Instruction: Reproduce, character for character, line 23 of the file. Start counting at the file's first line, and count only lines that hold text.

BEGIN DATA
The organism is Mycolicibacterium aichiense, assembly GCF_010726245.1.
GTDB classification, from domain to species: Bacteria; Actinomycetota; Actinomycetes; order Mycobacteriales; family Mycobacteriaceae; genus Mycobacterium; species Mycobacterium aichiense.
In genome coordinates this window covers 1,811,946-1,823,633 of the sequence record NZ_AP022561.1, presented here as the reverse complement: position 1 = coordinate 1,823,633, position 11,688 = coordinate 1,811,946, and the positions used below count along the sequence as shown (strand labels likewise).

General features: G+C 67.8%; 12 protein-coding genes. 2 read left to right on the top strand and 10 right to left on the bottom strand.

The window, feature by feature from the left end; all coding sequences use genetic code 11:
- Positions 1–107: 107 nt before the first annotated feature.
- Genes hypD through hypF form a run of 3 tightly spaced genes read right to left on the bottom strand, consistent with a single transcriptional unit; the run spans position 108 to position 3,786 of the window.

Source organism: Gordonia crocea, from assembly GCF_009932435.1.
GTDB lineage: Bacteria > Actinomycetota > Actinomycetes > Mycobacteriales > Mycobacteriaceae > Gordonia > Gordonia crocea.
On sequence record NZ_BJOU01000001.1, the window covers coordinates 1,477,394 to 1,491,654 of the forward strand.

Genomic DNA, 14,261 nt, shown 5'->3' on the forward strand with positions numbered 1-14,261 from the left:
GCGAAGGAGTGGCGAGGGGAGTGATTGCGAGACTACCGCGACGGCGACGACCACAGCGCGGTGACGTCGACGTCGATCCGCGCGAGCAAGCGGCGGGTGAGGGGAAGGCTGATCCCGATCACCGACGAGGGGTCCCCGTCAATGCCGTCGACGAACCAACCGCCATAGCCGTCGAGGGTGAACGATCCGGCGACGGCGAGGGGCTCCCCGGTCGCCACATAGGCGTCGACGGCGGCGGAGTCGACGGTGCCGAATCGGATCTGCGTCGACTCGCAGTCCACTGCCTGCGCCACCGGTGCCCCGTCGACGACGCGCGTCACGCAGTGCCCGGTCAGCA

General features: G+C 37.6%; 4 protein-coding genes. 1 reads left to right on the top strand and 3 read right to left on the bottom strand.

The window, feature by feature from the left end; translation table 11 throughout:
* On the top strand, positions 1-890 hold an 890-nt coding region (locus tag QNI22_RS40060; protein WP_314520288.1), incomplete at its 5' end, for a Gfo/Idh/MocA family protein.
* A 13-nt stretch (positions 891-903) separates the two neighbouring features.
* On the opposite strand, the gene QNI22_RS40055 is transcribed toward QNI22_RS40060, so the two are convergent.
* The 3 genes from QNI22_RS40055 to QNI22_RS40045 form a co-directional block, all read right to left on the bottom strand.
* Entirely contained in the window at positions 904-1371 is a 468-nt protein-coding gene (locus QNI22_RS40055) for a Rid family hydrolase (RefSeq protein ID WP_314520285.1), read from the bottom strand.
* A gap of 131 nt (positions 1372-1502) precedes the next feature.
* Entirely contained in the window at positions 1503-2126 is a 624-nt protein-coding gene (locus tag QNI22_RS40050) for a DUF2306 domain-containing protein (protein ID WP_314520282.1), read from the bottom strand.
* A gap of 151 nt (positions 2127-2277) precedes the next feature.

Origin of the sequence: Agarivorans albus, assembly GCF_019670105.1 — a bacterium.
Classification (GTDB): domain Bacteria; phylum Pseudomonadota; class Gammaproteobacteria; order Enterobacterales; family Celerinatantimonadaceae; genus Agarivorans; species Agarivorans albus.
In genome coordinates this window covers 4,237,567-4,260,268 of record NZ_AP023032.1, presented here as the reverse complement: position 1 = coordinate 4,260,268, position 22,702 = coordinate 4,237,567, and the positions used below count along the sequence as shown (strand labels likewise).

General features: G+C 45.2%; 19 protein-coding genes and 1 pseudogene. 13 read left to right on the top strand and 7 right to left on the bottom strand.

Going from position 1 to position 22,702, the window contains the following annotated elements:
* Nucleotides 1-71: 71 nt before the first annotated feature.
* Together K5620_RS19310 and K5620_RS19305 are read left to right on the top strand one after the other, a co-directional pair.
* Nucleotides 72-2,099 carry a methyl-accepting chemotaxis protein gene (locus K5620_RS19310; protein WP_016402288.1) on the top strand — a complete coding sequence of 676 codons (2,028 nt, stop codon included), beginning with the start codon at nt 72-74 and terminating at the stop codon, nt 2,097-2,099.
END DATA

Origin of the sequence: Agarivorans albus, assembly GCF_019670105.1 — a bacterium.